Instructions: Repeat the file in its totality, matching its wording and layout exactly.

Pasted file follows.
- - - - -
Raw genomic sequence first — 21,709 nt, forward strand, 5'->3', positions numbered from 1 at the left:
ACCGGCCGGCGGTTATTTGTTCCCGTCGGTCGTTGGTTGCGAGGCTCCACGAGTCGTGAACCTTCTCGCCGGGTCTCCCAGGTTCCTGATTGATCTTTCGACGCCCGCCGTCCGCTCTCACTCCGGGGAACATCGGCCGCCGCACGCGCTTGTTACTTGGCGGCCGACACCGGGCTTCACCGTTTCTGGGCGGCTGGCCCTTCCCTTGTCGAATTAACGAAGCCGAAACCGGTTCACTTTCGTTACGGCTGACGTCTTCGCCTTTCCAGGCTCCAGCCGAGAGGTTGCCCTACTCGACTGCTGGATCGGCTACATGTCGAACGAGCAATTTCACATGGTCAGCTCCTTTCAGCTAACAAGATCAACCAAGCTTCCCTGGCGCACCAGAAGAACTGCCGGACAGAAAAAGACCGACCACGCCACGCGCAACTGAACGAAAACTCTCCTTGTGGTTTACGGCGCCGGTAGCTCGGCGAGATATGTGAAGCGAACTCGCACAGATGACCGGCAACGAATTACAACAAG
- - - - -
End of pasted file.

Raw genomic sequence first — 21,709 nt, forward strand, 5'->3', positions numbered from 1 at the left:
ACCGGCCGGCGGTTATTTGTTCCCGTCGGTCGTTGGTTGCGAGGCTCCACGAGTCGTGAACCTTCTCGCCGGGTCTCCCAGGTTCCTGATTGATCTTTCGACGCCCGCCGTCCGCTCTCACTCCGGGGAACATCGGCCGCCGCACGCGCTTGTTACTTGGCGGCCGACACCGGGCTTCACCGTTTCTGGGCGGCTGGCCCTTCCCTTGTCGAATTAACGAAGCCGAAACCGGTTCACTTTCGTTACGGCTGACGTCTTCGCCTTTCCAGGCTCCAGCCGAGAGGTTGCCCTACTCGACTGCTGGATCGGCTACATGTCGAACGAGCAATTTCACATGGTCAGCTCCTTTCAGCTAACAAGATCAACCAAGCTTCCCTGGCGCACCAGAAGAACTGCCGGACAGAAAAAGACCGACCACGCCACGCGCAACTGAACGAAAACTCTCCTTGTGGTTTACGGCGCCGGTAGCTCGGCGAGATATGTGAAGCGAACTCGCACAGATGACCGGCAACGAATTACAACAAG